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When Do I Seal a New Cedar Deck?

To extend the life of your newly-constructed cedar deck, it's important to apply a sealer. There are natural preservatives already present in cedar, but adding a sealer will extend the wood's life even further. There are many options available, and applying the finish at the right time is crucial.

When to Seal

A transparent, water-repellent preservative is one of the best seals for a cedar deck.

For best results, it's crucial for the surface of your cedar deck to be completely dry before applying the seal. Allow at least three days of dry weather before sealing.

Sealant Types

There are several types of film-forming and penetrating finishes for a cedar wood deck. A penetrating finish provides better results since it allows the cedar to breath; it won't flake, crack or peel; and maintenance is relatively easy. Among the penetrating types are transparent finishes, such as water-repellent preservatives, and transparent stains which are popular for preserving the natural appearance of the cedar. A semi-transparent stain is another penetrating option which provides a bit of color. The pigment aids in the durability of the seal by blocking sunlight.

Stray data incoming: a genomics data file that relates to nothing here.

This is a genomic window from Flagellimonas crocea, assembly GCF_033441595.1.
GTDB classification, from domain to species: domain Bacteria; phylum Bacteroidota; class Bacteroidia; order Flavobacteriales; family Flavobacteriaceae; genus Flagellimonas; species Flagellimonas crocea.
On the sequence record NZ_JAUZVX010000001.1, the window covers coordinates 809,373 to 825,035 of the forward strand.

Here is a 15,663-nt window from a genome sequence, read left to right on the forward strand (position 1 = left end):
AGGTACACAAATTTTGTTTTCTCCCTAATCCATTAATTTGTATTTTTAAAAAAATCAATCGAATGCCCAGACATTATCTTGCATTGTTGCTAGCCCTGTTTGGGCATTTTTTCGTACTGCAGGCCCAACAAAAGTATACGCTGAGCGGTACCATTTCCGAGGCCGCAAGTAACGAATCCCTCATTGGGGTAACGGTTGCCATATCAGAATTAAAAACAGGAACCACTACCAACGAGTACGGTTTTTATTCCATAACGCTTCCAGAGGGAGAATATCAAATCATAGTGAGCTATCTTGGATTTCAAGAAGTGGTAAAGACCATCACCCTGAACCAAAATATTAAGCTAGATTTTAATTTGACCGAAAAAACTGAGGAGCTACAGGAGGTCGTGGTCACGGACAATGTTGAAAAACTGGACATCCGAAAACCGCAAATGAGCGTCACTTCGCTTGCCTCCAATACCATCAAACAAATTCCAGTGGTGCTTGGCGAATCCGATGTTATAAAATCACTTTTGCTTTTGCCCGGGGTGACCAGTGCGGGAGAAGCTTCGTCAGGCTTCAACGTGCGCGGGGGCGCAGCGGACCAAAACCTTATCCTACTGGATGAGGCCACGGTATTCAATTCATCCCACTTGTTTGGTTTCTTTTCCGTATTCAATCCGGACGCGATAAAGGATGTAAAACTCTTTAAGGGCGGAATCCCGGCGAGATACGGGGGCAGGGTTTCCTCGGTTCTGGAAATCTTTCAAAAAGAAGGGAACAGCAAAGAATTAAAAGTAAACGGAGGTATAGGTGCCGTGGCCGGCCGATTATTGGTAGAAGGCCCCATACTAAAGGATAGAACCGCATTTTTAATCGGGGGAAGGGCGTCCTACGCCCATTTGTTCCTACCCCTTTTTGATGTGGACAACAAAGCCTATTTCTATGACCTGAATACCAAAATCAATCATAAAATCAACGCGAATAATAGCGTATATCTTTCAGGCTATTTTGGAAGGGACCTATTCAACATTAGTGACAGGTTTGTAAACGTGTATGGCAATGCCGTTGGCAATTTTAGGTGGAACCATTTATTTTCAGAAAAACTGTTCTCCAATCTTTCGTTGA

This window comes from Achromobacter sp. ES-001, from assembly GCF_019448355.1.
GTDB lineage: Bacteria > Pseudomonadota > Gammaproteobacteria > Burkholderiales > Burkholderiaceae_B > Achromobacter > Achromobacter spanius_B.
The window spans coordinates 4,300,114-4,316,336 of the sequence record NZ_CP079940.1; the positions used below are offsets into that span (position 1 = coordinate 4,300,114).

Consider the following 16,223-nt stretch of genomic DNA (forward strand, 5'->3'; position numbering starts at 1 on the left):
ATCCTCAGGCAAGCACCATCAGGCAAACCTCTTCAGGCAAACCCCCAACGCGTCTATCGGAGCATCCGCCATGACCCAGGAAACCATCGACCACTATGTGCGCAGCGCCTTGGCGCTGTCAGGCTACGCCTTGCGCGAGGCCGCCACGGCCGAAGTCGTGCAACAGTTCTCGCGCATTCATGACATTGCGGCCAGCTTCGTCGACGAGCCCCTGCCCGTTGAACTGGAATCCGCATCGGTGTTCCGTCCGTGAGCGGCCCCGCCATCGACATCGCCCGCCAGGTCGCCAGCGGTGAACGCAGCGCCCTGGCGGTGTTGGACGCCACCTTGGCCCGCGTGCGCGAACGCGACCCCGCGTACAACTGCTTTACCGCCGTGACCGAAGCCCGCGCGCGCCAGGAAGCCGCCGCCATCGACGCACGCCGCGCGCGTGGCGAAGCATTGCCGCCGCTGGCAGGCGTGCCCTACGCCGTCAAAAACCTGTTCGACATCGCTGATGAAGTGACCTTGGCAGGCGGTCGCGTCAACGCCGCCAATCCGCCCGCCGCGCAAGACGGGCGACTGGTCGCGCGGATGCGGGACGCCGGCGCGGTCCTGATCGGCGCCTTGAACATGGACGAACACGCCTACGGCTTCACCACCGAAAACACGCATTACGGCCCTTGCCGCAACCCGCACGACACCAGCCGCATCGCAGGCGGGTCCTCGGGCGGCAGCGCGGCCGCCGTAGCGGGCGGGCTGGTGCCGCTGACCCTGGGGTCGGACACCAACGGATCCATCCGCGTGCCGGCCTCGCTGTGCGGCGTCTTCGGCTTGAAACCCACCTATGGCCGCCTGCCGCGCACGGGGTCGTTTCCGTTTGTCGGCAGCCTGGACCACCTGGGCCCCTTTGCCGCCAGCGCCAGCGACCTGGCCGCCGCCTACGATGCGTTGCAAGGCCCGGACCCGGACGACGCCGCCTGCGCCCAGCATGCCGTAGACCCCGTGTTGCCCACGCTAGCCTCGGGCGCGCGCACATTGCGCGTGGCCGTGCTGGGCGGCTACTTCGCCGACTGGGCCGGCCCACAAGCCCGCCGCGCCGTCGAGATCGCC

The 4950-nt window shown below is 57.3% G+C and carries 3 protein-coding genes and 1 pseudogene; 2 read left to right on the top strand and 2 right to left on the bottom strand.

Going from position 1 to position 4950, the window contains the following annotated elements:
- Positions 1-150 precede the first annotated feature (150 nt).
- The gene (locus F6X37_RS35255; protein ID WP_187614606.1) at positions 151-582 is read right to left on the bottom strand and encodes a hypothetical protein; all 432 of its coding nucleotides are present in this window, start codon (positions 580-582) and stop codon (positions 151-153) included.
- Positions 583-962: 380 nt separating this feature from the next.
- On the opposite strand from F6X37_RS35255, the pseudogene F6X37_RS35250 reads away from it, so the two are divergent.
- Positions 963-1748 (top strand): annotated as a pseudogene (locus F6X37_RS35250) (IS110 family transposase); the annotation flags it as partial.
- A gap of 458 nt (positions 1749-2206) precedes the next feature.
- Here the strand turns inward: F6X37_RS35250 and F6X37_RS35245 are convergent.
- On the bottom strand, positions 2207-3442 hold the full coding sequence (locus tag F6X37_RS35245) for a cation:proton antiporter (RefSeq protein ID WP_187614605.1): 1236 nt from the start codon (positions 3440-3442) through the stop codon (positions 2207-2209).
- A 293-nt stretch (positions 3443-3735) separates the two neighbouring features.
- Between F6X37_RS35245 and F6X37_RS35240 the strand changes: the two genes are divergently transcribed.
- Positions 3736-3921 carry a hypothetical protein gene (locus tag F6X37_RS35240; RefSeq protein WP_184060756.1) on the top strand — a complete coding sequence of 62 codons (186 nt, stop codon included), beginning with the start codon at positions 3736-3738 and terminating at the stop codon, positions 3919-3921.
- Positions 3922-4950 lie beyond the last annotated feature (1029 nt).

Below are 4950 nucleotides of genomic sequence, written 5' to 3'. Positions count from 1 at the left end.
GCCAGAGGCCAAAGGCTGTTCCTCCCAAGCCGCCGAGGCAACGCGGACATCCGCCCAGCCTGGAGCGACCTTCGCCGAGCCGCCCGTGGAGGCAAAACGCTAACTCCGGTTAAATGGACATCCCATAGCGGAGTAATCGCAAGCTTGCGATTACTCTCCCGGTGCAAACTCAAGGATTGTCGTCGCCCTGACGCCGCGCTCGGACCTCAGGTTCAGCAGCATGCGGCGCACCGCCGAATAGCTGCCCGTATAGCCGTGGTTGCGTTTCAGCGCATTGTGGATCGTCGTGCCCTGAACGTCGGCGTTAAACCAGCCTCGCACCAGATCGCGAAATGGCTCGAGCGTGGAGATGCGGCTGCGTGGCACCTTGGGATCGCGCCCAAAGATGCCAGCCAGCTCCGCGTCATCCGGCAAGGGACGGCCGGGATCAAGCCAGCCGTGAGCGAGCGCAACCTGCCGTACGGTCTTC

Preparation

The deck should be cleaned with a deck cleaning product to remove any dirt and minor stains. Never use a power washer to do the cleaning, since it can damage the wood fibers and prevent the finish product from bonding properly. Depending on the texture of the cedar boards, a light sanding may be required. Use a fine-grit sandpaper to gently remove any minor flaws and smooth out the surface in preparation for the first finish coat.

Application

It's crucial to apply the first finish correctly. Ensure that the surface is clean and dry before you begin the application. A brush is the most efficient way to apply the finish for even penetration. Apply the stain in the direction of the wood grain, completing only two or three boards at a time. Brushing on the finish in the shade slows down the drying time which reduces the lap marks. If possible, apply the finish to the sides of the boards for maximum protection.

About the Author

Based in Washington, Mariah Elaine has been a freelance writer since 2010. She has professional writing experience in a variety of media including Navy correspondence, business documents and research reports. Elaine holds a Bachelor of Arts in natural science/mathematics from Thomas Edison State College.

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